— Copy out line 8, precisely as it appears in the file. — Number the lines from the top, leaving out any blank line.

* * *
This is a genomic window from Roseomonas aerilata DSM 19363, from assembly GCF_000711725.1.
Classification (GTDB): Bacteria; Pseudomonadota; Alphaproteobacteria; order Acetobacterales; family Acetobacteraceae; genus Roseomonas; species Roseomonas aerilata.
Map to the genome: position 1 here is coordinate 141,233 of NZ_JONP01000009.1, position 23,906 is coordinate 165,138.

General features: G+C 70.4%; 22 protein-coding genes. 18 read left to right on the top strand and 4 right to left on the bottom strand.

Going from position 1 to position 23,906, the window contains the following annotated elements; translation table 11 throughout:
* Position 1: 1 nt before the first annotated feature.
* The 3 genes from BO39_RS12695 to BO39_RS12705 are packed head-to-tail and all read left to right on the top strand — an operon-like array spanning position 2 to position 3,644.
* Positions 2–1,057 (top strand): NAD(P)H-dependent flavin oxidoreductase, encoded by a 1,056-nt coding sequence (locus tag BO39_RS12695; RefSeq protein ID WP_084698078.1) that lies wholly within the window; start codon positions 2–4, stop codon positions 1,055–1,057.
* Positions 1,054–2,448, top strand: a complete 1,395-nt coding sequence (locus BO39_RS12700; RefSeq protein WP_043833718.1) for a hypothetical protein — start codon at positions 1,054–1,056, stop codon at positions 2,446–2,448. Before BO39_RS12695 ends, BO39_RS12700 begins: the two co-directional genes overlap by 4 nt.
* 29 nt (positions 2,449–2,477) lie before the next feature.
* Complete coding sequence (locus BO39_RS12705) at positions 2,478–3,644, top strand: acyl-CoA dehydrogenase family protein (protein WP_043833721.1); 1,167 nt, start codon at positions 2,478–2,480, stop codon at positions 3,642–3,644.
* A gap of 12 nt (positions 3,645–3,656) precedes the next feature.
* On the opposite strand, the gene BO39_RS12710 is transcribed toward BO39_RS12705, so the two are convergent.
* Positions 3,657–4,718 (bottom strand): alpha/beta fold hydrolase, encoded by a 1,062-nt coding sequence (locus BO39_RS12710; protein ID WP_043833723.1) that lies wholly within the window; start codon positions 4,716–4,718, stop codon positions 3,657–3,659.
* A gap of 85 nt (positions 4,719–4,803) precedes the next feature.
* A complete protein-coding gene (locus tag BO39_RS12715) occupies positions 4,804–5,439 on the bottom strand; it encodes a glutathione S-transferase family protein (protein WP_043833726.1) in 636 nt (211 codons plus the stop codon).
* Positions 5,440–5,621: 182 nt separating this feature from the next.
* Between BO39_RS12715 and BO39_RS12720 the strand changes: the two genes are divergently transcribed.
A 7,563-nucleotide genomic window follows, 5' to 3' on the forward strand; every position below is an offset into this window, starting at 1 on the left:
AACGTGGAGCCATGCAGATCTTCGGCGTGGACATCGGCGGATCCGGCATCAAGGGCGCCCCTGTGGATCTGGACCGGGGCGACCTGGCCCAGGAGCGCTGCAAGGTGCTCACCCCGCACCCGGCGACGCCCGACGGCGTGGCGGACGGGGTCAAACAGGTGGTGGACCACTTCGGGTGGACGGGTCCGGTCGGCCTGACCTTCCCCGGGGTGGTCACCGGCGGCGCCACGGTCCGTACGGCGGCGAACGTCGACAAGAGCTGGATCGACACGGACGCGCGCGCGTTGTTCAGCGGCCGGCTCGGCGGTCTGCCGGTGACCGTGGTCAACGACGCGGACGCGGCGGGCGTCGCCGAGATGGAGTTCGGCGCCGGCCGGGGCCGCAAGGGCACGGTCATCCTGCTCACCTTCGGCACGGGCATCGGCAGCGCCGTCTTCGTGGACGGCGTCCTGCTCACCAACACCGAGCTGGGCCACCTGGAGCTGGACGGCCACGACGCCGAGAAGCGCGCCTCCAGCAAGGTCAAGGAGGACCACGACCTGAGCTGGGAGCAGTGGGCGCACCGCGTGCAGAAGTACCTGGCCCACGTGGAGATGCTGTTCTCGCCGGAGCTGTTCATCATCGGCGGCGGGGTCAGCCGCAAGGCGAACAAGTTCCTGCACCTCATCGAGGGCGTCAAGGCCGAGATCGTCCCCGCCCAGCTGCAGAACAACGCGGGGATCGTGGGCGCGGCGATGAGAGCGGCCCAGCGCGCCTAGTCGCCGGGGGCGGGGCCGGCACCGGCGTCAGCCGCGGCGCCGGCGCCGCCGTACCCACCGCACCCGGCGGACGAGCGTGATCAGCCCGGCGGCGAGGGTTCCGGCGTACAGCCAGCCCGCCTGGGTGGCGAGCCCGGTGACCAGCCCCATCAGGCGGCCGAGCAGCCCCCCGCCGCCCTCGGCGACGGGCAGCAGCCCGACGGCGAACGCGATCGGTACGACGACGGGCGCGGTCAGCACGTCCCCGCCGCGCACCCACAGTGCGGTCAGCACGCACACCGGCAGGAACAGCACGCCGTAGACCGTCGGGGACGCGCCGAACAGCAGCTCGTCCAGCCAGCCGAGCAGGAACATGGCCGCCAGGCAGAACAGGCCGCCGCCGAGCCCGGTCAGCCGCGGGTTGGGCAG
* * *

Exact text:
* Positions 2–1,057 (top strand): NAD(P)H-dependent flavin oxidoreductase, encoded by a 1,056-nt coding sequence (locus tag BO39_RS12695; RefSeq protein ID WP_084698078.1) that lies wholly within the window; start codon positions 2–4, stop codon positions 1,055–1,057.